When I was younger I had a real problem with perfumed things. Sprays, some deodorants, bubblebath, shower gel, definitely perfumes and even just strong smelling things like oranges, freshly cut grass would set my nose off and if I came into skin contact, would more often than not bring me out in a horrendous rash.
As I’ve grown older I’ve been able to manage deodorants well enough and can now pretty much take my pick. I still tend to use the same shower gel for the last 30 odd years. I dont use anything in the bath on the extremely rare opportunities for a soak in the tub.
I have tried a few perfumes over the years. Its been hard to find something that I like the smell of but that’s not going to irritate.
I tend to stick with what I would describe as “clean” fragrances, rather than the heavy musk or floral scents.
I have only recently got back into spritzing on a bit of perfume. C had bought me some in the past and its sat on the dressing table gathering dust. I have three sorts, all variations from the same brand. Some are still in their cellophane wrapping.
According to perfume designer Narciso Rodriguez, musk is supposed to have a depth that is very personal and intimate. “It becomes at one with the woman who wears it“. I remember trying Obsession by Calvin Klein back in the day but didn’t really rate it.
I think perfume is a very personal thing and would never buy anyone perfume unless they had specifically requested it. Every Christmas we buy R a bottle of her favourite Black Opium by Yves Saint Lauren. The one year we didn’t we were truly chastised.
I think how you wear perfume is important too. I just give a little spritz around my decolletage. I don’t bother with all the pulse points. But there is a right and a wrong way according to https://www.byrdie.com/how-to-apply-perfume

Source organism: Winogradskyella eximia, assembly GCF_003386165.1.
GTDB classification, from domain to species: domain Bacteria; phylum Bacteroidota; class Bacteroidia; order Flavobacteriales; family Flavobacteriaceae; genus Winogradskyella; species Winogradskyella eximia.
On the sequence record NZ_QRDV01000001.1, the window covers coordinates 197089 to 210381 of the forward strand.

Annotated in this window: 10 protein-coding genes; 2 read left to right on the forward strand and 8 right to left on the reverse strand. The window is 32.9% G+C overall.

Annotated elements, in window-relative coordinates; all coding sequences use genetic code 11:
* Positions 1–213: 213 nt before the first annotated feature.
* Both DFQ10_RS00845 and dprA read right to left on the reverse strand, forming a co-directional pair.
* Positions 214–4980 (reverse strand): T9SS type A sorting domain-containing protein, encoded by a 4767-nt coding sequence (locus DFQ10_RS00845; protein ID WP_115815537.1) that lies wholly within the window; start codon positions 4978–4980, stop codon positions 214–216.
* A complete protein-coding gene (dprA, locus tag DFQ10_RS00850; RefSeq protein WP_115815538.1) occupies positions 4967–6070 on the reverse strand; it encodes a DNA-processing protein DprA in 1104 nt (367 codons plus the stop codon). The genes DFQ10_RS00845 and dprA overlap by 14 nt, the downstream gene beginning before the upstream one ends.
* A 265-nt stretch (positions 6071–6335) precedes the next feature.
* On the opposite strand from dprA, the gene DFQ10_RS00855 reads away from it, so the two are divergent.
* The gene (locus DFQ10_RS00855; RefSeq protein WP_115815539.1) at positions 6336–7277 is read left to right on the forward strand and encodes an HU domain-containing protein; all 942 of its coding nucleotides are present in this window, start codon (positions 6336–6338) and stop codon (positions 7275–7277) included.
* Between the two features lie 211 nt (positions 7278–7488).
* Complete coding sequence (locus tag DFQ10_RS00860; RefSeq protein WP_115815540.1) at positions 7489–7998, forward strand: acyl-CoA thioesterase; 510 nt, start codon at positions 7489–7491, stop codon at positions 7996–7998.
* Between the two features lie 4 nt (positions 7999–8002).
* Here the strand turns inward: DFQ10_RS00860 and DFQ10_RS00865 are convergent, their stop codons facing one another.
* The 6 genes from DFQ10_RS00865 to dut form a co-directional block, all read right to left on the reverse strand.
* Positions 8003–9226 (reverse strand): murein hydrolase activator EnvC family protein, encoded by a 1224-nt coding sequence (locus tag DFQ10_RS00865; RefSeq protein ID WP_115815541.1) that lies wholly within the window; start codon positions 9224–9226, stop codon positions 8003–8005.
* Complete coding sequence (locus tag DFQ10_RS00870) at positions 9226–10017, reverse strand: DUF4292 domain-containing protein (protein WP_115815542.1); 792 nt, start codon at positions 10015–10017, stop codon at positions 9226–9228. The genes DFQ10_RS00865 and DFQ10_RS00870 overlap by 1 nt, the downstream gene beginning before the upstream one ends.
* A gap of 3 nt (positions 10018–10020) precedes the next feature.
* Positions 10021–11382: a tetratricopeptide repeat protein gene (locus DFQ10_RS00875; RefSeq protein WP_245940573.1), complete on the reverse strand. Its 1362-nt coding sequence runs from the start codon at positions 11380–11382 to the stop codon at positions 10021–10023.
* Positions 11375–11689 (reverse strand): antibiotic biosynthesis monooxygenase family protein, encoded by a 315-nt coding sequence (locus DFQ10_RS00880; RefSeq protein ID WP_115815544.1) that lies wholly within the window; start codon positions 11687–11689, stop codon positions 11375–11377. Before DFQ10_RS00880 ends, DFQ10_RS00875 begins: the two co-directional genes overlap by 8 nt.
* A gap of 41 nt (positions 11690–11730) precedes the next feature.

- Do apply directly to the skin. The oil loving properties of the skin provide an excellent canvas and the warmth of the skin can enhance the scent.
- Don’t apply it to hair. The alcohol based formula can damage hair.
- Do apply to pulse points; insides of the elbows, back of the knees, chest, and the sides of the neck as these areas allow the perfume to “be enjoyed”.
- Don’t rub into the skin. Rubbing it in will make the top notes fade and evaporate.
- Do walk through a scent cloud if you want to fully immerse yourself but make sure its a non toxic perfume. And try not to inhale it, its toxic after all.
- Do layer complimentary scents. But avoid the big heavy scents that will overload and become unpleasant.
- Do apply to clothes. This can help revitalise musty smelling coats in the winter. If you can wash it, you can spritz it.
Perfume can be very expensive but an easy way and cheaper is to use a simple spritz spray like the Body Shop’s vanilla body mist. Same net effect but for ten quid a bottle rather than over a hundred quid a bottle.
What’s your signature scent?
One thought on “Finding your signature scent”
Don’t have one. Like you, I’ve tried loads of the years. Just clean, linen type scents of deodorant and body lotions for me